New gear in the works for Sparky the fire dog

Published 7:53 pm Tuesday, March 20, 2018

Sparky the fire dog is being replaced, sort of.

The Washington Fire-Rescue-EMS Department is seeking grant funding to replace its Sparky costume and an inflatable fire-education house. Washington’s City Council, during its March 12 meeting, authorized the department to seek $16,904.76 for the items. The city plans to combine $845.24 of city money with the federal grant, which would be in the form of Federal Emergency Management Agency fire prevention and safety grant, according to a memorandum from Robbie Rose, the city’s fire chief, to the mayor and council members.

The department’s current Sparky costume, about 20 years old, is showing its age, according to Robbie Rose, the city’s fire chief. “We got it originally with some grant money. What has happened to it is there are parts of the costumer that are really starting to show some wear and tear, especially the electronics that work all the parts,” Rose said. “The head, the cooling fan, the eyes and the voice-project amplifier — all that stuff has quit. It kind of makes it tough on the person inside the suit with no ventilation going through there.”

The inflatable fire-education house would be something new for the department. “It’s really something portable that we can carry around with us and use at the schools or any areas where we are working with children. We do a lot of that in October with all the kids in the elementary schools,” Rose said. “Years back, we had the trailer (on which a small, fire-education house sat). That belonged to the county, and everybody shared that. We’re trying to find something that’s more portable and something we can keep here at the station, even put it up at the station for special events.”

Sparky makes appearances at events throughout the city, including many downtown festivals. Sparky also is a key participant in the department’s annual Great Escape Plan Challenge’s program known as EDITH — Exit Drills in the Home, held in October of each year.

Sparky accompanies firefighter/EMTs when they go to John Small Elementary School to pick up contest winners, two from the fourth grade and two from the fifth grade. The winners, with Sparky by their sides, are transported by way of an EMS gurney to waiting fire and EMS vehicles. The students are taking to the department’s headquarter station at the intersection of Fifth and Market streets for a pizza lunch and taken aloft in the department’s aerial platform.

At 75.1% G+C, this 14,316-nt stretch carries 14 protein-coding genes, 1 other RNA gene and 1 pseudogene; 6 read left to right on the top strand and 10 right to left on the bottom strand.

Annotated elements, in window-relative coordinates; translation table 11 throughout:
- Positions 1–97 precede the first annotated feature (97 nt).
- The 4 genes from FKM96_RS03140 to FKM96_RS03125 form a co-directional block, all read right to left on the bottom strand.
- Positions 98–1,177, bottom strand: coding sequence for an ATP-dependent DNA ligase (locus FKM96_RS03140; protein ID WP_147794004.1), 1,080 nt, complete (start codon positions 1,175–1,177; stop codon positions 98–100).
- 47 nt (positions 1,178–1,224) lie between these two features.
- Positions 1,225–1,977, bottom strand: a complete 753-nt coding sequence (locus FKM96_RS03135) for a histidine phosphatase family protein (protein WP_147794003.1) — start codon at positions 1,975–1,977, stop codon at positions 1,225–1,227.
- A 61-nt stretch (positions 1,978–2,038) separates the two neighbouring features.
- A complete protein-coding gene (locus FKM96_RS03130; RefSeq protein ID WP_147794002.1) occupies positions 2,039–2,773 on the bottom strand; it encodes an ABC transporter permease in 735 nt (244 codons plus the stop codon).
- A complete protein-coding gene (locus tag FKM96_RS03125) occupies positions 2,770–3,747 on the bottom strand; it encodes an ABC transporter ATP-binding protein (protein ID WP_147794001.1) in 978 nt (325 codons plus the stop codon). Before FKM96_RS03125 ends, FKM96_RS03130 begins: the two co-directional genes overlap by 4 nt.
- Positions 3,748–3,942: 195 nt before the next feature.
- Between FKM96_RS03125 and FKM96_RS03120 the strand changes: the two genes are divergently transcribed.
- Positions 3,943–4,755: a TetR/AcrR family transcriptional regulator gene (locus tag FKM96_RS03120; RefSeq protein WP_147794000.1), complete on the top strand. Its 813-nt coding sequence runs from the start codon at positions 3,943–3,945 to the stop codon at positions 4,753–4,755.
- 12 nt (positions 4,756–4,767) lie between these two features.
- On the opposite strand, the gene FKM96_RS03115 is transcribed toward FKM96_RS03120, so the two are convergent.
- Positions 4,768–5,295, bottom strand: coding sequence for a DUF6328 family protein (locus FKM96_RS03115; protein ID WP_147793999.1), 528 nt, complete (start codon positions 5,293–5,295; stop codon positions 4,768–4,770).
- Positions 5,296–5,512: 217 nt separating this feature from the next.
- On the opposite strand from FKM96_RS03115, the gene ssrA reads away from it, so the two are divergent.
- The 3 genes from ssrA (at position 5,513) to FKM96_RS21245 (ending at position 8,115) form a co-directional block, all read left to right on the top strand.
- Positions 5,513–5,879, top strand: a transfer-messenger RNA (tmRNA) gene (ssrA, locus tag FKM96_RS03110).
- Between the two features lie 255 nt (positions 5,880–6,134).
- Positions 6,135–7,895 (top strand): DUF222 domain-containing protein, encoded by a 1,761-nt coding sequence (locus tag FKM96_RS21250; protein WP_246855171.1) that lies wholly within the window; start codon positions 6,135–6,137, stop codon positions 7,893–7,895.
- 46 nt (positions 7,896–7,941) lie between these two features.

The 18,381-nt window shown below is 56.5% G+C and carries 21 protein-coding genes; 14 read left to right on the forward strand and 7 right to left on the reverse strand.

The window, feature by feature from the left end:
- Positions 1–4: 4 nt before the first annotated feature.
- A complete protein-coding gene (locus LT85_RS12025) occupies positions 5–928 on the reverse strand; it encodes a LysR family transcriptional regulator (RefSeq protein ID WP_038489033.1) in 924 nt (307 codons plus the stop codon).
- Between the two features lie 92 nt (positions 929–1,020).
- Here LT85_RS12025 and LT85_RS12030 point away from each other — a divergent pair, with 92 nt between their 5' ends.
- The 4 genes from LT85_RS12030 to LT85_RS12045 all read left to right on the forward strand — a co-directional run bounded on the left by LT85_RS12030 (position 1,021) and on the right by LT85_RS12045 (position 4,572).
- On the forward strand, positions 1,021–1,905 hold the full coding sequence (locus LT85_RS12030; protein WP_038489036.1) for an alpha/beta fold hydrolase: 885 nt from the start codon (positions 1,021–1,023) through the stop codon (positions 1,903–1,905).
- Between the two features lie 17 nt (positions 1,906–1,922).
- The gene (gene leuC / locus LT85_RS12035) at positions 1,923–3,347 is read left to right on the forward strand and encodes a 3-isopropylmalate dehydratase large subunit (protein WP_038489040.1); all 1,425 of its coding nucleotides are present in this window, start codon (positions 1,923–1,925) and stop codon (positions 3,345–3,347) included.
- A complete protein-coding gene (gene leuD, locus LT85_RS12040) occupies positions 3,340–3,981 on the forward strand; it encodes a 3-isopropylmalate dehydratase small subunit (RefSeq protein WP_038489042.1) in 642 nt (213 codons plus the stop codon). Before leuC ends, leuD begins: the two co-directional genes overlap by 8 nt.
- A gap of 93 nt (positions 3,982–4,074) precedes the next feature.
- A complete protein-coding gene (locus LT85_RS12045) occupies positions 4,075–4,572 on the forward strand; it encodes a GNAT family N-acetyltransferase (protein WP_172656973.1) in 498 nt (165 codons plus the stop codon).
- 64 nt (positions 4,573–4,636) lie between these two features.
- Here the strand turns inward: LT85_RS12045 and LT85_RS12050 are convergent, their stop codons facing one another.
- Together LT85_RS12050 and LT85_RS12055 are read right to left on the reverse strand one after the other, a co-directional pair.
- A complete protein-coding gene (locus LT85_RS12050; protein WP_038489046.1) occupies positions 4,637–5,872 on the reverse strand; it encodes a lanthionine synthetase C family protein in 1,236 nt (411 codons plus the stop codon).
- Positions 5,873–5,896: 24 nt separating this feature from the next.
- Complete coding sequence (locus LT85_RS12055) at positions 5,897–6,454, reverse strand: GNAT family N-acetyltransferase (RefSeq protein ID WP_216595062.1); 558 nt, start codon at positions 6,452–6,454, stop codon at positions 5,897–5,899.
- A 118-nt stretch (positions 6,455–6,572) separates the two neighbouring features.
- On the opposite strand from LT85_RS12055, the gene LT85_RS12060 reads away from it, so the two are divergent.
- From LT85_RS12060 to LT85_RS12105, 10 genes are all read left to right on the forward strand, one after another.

Sparky’s history goes back to 1951, when children were encouraged to send in quarters to become members of Sparky’s fire department. In the 1960s, Sparky had his own song: “Help Sparky the fire-dog! When you’re careful, then you’re really smart; so never give a fire a place to start!” The National Fire Protection Association developed the Sparky character as a way to teach children fire safety.

About Mike Voss

Mike Voss is the contributing editor at the Washington Daily News. He has a daughter and four grandchildren. Except for nearly six years he worked at the Free Lance-Star in Fredericksburg, Va., in the early to mid-1990s, he has been at the Daily News since April 1986.
Journalism awards:
• Pulitzer Prize for Meritorious Public Service, 1990.
• Society of Professional Journalists: Sigma Delta Chi Award, Bronze Medallion.
• Associated Press Managing Editors’ Public Service Award.
• Investigative Reporters & Editors’ Award.
• North Carolina Press Association, First Place, Public Service Award, 1989.
• North Carolina Press Association, Second Place, Investigative Reporting, 1990.
All those were for the articles he and Betty Gray wrote about the city’s contaminated water system in 1989-1990.
• North Carolina Press Association, First Place, Investigative Reporting, 1991.
• North Carolina Press Association, Third Place, General News Reporting, 2005.
• North Carolina Press Association, Second Place, Lighter Columns, 2006.
Recently learned he will receive another award.
• North Carolina Press Association, First Place, Lighter Columns, 2010.
4. Lectured at or served on seminar panels at journalism schools at UNC-Chapel Hill, University of Maryland, Columbia University, Mary Washington University and Francis Marion University.

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